“Now comes the shattering news that a girl player temporarily infiltrated a Little League team in Haverhill, MA. Because she is so young, Sharon could not perceive how heinous it was for a girl to be playing in Little League.”
Sharon had her own thoughts on the subject. She was destined to play, despite the rigmarole and negativity behind the scenes.
A Gazette poll showed general sympathy for her situation. In fact, the only place Sharon got any real opposition was in the league for which she played so briefly. And that came mainly from adults.
“The kids thought I did a good job,” she said. During the controversy. “My teammates didn’t mind. I don’t know why they won’t let me play.”
After being reinstated, she led her Indians team to first place, played a steady center field, and wound up with a lifetime batting average of .400 before moving over to girls softball as a pitcher.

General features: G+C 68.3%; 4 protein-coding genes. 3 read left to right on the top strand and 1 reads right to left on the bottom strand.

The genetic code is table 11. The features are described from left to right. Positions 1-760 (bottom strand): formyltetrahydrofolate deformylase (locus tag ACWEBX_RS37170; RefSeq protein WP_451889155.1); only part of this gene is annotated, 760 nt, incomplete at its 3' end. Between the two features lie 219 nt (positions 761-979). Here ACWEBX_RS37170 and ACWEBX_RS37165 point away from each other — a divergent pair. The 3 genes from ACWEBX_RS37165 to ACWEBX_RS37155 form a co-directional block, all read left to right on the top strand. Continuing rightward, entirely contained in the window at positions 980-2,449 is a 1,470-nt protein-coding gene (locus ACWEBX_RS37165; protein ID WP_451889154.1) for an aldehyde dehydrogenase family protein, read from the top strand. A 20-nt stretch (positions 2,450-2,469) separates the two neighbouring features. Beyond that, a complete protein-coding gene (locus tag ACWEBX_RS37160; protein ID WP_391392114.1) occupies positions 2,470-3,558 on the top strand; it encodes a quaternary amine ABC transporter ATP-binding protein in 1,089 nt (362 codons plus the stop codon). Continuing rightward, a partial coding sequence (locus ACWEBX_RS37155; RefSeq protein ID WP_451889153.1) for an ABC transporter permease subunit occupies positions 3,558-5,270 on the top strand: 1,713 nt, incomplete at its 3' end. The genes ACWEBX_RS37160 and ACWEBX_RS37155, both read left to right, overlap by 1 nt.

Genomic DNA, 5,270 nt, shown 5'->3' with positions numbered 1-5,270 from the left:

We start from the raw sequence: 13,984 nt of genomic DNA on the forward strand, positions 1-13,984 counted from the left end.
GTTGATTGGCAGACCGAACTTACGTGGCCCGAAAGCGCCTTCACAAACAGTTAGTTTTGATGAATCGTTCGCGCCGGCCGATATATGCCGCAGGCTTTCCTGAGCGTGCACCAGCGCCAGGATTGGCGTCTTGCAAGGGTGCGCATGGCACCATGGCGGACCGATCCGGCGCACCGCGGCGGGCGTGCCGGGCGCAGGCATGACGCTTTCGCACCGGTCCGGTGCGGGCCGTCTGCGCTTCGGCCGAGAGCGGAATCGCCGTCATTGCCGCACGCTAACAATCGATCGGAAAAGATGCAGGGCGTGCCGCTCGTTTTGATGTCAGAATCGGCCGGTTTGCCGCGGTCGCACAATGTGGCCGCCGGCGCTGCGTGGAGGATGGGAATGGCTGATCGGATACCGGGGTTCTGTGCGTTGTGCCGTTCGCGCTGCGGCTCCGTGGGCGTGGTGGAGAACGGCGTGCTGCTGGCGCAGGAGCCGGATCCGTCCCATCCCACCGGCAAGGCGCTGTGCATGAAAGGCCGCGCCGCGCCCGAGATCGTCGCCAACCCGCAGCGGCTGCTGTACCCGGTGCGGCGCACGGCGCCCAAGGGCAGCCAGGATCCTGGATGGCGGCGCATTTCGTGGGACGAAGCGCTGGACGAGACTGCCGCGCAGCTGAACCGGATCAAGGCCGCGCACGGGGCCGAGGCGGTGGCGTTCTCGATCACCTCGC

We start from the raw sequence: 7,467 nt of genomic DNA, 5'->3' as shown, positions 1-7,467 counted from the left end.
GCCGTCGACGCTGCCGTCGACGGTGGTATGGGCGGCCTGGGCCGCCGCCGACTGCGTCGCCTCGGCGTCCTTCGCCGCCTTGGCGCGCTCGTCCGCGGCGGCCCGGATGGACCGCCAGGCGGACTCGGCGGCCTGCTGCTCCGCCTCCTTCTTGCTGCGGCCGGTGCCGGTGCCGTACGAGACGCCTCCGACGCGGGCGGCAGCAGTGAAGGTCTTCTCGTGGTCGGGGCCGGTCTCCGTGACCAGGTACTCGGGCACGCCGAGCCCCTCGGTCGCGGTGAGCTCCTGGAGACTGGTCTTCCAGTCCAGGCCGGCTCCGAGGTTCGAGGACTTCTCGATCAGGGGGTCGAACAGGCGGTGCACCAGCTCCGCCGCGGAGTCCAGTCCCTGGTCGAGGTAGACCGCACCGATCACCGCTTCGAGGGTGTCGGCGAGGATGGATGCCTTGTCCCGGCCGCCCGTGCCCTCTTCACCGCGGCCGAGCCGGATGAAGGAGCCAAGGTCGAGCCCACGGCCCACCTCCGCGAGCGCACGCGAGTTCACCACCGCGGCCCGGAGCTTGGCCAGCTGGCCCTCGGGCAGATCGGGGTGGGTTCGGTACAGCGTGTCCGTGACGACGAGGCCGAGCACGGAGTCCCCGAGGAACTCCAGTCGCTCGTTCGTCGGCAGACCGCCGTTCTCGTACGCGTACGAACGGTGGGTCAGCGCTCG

The fact remains that Haverhill couldn’t possibly have attracted any more attention nationally than it received through this episode — unless it had an earthquake or some other natural disaster.
Two of my grandsons play Little League baseball on the same team. They share the lineup with girls and one of them can wallop the ball. Her name is Alice.
“She’s the best one on the team,” one of the boys rejoiced. “Wish I could hit like Alice.”
I had to smile. If only Sharon Poole realized the legacy she had started.
Writer and photographer Tom Vartabedian is retired from The Haverhill Gazette. He contributes this regular column.